The issue was partially addressed in August, with an optional patch in Security Advisory 2661254, following a series of security issues caused by certificate flaws.
Now, Microsoft will make the stricter rules on encryption key length apply across the board next month, with some older certificates no longer showing as being from a trusted site.
“Internet Explorer will show a warning similar to the one you would get for other SSL inconsistencies such as a ‘Certificate not signed by an approved Certificate Authority’,” said Wolfgang Kandek, CTO of security company Qualys.
“There are also other possible impacts in email.”For those who find they are using certificates with RSA key lengths of less than 1024 bits, those certificates will be required to be reissued according to Kandek, the issue is likely to be limited to relatively few certificates, but the impact on those sites will be significant.
The change comes in response to the June Flame malware attack, when fake Microsoft certificates were used to spread the virus.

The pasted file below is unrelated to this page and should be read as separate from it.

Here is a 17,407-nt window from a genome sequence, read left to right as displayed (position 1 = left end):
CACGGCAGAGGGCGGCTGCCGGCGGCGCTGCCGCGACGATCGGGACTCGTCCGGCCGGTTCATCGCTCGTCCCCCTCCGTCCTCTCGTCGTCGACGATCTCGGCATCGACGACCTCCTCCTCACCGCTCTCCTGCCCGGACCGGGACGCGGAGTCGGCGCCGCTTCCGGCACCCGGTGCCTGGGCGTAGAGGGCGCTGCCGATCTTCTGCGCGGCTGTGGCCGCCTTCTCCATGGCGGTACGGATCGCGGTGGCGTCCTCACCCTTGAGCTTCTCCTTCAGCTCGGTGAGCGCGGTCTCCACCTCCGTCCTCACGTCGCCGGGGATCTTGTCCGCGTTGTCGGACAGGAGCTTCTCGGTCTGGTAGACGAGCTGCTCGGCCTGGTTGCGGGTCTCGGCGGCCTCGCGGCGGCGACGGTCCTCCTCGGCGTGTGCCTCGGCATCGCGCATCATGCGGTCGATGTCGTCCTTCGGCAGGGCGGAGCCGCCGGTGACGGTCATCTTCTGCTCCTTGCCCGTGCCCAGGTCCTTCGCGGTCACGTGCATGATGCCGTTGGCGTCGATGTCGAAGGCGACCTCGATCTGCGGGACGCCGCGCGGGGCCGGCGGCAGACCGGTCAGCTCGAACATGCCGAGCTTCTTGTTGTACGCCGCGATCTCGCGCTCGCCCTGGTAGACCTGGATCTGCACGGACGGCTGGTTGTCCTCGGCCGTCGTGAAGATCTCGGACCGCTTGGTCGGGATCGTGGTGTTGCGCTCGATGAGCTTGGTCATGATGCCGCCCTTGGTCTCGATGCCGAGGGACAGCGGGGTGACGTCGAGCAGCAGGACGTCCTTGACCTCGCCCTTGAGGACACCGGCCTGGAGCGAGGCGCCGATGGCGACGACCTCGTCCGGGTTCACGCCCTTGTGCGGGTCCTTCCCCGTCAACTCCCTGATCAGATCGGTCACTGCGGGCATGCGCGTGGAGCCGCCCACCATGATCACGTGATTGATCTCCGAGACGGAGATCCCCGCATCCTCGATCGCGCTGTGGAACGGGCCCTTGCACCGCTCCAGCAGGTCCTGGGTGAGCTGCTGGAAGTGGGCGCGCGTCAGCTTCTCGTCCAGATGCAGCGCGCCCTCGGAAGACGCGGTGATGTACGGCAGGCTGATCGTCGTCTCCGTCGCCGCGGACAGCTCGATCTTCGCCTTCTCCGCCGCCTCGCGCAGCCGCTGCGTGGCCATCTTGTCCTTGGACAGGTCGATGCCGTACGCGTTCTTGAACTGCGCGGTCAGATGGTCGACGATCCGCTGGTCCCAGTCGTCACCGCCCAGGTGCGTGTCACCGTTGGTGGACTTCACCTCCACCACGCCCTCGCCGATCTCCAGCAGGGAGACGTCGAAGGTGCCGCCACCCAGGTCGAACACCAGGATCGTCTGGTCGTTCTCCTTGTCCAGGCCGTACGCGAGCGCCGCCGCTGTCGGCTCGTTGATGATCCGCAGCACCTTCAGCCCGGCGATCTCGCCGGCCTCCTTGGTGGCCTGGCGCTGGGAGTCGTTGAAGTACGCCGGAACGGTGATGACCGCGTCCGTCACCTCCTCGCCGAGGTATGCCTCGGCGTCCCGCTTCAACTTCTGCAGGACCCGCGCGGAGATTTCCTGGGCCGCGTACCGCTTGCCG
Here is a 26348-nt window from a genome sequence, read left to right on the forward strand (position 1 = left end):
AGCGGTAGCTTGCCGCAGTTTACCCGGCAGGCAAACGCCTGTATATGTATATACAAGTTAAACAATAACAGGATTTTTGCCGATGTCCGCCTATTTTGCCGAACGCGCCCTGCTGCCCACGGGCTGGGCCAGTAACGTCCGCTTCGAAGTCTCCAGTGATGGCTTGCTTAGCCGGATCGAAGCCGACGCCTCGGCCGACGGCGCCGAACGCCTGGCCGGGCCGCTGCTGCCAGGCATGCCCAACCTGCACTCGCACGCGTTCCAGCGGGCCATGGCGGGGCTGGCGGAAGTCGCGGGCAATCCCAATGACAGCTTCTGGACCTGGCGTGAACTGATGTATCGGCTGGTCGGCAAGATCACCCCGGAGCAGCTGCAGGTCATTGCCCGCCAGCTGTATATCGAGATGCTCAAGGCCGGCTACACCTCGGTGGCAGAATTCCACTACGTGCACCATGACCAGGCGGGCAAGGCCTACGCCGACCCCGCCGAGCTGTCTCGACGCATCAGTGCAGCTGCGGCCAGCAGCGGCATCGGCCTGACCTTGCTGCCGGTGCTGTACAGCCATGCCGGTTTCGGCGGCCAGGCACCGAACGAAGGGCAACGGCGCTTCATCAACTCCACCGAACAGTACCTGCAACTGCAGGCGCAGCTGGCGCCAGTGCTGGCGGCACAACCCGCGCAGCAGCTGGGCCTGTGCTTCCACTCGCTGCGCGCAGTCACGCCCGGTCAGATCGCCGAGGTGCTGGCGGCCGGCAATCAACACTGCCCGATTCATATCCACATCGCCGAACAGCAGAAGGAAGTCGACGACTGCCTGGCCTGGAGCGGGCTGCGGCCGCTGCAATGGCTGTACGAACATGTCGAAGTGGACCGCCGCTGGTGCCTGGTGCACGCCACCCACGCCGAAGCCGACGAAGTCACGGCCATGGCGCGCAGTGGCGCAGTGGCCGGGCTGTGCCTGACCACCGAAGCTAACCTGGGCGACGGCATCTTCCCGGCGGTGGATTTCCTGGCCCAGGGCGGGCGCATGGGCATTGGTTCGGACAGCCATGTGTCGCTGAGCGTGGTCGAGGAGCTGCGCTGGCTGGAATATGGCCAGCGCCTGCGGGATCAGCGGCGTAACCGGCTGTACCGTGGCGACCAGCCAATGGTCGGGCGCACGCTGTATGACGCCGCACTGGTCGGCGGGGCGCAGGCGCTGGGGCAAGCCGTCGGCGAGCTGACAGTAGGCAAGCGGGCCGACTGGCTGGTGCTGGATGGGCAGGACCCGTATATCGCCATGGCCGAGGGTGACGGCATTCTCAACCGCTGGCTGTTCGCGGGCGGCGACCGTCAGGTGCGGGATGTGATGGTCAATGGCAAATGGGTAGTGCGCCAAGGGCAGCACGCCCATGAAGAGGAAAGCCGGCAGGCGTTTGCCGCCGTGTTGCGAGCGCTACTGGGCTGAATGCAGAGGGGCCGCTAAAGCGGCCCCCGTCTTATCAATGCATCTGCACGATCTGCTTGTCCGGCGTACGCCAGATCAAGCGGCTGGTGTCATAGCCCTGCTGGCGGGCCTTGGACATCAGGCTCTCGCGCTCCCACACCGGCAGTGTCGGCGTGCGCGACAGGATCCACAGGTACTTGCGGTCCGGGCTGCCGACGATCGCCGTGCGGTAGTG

Certificates are identifiers that show browsers that a website is what it claims to be, and have been seen as a weak link in the security chain, especially if the encryption key for the certificate is less than the 1024-bit standard.
“Search older certificates out”
Microsoft warned that websites should prepare for the update by studying existing certificates to avoid surprises when the October patch clicks into effect and outlaws 512-bit encryption.
“Though many have already moved away from such certificates, customers will want to review their asset inventories in particular, examining those systems and applications that have been tucked away to collect dust and cobwebs because they ‘still work’ and have not had any cause for review for some time,” said Angela Gunn of Microsoft’s Trustworthy Computing programme in a blog post.
“For those who find they are using certificates with RSA key lengths of less than 1024 bits, those certificates will be required to be reissued with at least a 1024-bit key length,” she said. “The most up-to-date security practices recommend 2048 bits or even better.”